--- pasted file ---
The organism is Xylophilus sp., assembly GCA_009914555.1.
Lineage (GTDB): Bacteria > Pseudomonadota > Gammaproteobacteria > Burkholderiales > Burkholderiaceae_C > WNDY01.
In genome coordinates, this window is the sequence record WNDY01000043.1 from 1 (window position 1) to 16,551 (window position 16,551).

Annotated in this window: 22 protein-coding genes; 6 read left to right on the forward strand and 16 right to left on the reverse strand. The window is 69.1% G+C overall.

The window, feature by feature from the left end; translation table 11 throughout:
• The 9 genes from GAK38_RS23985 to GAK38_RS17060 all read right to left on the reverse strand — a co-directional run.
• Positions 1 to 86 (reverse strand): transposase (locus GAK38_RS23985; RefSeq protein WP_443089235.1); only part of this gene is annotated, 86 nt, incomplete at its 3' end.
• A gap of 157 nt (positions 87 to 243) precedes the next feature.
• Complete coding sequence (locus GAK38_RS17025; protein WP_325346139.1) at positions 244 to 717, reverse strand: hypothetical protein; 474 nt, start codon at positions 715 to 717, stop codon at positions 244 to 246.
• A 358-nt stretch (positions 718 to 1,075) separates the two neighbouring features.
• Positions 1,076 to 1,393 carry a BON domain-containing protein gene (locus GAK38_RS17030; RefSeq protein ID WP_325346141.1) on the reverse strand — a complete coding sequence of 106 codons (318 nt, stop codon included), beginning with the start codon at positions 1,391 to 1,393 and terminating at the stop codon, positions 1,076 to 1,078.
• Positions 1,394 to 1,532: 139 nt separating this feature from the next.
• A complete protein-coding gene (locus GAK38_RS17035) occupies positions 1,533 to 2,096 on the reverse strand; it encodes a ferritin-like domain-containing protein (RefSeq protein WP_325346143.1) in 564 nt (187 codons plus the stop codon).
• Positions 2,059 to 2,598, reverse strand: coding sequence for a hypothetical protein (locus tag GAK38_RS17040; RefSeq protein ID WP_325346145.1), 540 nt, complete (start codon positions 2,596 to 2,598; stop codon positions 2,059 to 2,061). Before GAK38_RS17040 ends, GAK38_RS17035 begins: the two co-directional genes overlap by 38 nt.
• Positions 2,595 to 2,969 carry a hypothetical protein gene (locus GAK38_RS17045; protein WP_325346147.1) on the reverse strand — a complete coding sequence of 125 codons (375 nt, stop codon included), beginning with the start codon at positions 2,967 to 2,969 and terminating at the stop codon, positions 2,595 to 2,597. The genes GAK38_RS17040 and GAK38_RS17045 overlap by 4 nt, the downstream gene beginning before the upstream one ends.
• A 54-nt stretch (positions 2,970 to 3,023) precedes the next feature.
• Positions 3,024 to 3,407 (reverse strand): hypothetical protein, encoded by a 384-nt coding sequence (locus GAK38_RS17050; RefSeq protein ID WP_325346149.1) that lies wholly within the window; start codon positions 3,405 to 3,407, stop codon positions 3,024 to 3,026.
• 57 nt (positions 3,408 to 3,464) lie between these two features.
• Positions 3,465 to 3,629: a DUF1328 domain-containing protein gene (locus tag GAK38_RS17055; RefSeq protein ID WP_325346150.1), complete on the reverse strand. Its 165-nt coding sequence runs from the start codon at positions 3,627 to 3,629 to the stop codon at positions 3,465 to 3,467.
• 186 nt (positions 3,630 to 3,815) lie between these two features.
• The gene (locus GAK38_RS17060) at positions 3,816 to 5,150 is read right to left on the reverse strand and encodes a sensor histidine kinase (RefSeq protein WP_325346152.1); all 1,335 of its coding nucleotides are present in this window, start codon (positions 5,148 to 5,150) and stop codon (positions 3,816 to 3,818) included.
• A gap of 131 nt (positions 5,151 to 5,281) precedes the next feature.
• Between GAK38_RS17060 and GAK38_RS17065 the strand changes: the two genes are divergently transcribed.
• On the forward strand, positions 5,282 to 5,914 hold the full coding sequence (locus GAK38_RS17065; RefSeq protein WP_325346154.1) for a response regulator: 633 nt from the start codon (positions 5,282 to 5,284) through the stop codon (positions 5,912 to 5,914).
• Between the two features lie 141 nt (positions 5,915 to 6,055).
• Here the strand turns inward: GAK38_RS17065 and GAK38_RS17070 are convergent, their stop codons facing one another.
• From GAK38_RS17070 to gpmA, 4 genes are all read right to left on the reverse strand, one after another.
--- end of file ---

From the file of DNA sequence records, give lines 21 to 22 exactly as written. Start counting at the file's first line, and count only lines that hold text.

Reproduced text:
• The gene (locus GAK38_RS17060) at positions 3,816 to 5,150 is read right to left on the reverse strand and encodes a sensor histidine kinase (RefSeq protein WP_325346152.1); all 1,335 of its coding nucleotides are present in this window, start codon (positions 5,148 to 5,150) and stop codon (positions 3,816 to 3,818) included.
• A gap of 131 nt (positions 5,151 to 5,281) precedes the next feature.